10 Things Sheryl Sandberg Gets Exactly Right In 'Lean In'
"While the students rated them equally in terms of success, they thought Howard was likeable while Heidi seemed selfish and not “the type of person you would want to hire or work for.” Sandberg’s conclusion: when a man is successful, he is well liked. When a woman does well, people like her less.
Sandbergwrites about the conundrum this presents for women. Most of us want to be liked. But if our success means that others don’t like us, how motivated are we to do well? Sandberg admits that she has undermined her own accomplishments for fear that others would be turned off. Then she exhorts women to overcome the Howard/Heidi stereotype and advocate on their own behalf. She tells a concise story to illustrate her point: At her first performance review with Zuckerberg six months into her job at Facebook, he told her that her desire to be liked by everyone was holding her back. If you please everyone, he said, you won’t change anything. “Mark was right,” she writes. “Everyone needs to get more comfortable with female leaders,” she insists, “including female leaders themselves.”"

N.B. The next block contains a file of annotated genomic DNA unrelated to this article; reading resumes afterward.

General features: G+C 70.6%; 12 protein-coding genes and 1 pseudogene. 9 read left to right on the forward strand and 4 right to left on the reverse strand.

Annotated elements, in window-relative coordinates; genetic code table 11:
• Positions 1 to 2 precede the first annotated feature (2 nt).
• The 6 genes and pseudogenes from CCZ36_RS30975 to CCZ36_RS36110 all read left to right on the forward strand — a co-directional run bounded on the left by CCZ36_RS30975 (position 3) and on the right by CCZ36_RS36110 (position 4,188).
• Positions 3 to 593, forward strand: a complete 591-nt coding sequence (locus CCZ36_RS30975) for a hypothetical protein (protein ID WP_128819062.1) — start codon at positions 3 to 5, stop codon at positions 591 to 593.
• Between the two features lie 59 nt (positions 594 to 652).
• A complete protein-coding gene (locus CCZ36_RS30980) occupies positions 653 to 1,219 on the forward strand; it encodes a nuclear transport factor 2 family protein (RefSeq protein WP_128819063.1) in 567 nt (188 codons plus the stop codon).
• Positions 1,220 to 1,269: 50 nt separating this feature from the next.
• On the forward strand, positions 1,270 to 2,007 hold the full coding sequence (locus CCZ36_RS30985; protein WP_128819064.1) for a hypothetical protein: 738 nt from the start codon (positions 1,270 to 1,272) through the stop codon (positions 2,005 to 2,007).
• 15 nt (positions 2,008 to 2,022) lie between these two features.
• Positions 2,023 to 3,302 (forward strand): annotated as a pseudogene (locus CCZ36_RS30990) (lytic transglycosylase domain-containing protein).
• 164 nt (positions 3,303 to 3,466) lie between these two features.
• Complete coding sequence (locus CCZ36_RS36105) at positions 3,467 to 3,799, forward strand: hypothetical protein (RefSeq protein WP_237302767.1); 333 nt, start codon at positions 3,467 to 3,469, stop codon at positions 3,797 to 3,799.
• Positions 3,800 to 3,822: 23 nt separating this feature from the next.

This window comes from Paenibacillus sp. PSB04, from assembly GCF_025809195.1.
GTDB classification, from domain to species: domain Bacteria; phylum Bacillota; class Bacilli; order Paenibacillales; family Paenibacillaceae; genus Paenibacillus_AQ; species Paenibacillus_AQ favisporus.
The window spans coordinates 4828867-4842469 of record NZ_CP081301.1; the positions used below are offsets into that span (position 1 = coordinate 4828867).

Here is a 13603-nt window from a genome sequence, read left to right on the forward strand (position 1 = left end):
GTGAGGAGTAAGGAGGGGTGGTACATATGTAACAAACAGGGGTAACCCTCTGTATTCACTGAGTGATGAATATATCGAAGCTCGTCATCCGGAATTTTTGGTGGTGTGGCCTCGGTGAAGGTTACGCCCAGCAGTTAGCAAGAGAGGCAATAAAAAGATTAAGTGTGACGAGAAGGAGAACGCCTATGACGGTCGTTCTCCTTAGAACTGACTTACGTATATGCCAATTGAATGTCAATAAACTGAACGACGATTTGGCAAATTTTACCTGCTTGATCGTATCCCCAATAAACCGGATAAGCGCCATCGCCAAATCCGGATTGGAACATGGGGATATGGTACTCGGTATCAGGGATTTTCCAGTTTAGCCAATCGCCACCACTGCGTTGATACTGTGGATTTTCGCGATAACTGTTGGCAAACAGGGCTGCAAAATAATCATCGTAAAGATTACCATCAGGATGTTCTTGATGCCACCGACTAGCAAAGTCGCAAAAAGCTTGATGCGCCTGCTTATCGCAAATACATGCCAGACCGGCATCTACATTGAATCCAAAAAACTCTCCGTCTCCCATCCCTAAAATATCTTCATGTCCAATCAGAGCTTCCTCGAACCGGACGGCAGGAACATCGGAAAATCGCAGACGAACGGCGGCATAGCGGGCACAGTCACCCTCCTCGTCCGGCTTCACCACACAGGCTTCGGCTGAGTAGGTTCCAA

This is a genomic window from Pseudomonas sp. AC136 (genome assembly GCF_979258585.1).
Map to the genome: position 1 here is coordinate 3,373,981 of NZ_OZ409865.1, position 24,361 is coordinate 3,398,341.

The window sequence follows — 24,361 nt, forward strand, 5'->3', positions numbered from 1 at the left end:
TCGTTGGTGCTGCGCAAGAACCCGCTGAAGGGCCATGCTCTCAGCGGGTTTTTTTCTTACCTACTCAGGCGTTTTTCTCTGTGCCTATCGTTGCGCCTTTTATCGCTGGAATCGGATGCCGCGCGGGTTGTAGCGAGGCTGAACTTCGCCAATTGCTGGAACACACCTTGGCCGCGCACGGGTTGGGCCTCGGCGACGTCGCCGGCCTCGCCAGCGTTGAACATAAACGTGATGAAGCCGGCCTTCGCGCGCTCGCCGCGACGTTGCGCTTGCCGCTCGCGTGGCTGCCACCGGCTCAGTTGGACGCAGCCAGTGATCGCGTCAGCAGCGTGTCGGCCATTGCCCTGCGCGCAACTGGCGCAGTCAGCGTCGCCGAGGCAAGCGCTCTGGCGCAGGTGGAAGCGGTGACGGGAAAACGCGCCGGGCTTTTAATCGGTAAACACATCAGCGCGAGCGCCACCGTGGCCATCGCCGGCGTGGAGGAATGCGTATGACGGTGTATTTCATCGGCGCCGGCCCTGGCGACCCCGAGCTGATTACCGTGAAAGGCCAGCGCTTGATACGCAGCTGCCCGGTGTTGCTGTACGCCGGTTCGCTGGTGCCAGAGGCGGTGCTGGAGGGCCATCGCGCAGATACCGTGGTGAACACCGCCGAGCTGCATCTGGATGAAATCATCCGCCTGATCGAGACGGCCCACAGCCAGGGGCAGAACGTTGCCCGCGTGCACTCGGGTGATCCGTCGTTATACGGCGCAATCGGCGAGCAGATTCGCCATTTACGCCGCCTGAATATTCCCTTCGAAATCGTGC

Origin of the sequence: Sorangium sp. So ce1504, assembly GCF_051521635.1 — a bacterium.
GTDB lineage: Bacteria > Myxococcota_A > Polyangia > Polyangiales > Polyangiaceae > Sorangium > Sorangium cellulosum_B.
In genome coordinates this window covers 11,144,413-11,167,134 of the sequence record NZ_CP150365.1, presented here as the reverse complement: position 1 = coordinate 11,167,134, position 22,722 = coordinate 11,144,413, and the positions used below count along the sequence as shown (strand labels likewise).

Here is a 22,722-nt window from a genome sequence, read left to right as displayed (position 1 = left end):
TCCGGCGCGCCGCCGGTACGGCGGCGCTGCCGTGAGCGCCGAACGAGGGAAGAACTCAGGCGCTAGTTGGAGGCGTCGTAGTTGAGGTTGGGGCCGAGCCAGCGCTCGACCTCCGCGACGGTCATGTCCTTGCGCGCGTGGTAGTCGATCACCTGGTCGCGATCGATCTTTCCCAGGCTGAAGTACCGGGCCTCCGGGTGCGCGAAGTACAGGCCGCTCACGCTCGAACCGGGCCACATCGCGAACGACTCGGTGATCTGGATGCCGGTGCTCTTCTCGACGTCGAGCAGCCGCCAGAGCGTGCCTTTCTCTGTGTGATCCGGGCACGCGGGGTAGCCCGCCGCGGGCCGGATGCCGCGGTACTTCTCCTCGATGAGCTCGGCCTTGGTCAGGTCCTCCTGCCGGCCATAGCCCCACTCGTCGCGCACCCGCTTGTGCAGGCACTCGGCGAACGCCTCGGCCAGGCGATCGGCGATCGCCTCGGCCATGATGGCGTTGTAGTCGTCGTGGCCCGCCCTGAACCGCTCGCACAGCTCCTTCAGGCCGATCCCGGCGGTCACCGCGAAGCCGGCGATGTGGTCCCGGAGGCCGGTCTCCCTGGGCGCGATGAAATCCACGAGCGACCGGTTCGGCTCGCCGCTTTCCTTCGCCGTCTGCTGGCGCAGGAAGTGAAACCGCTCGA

Read the full Fortune Piece, here.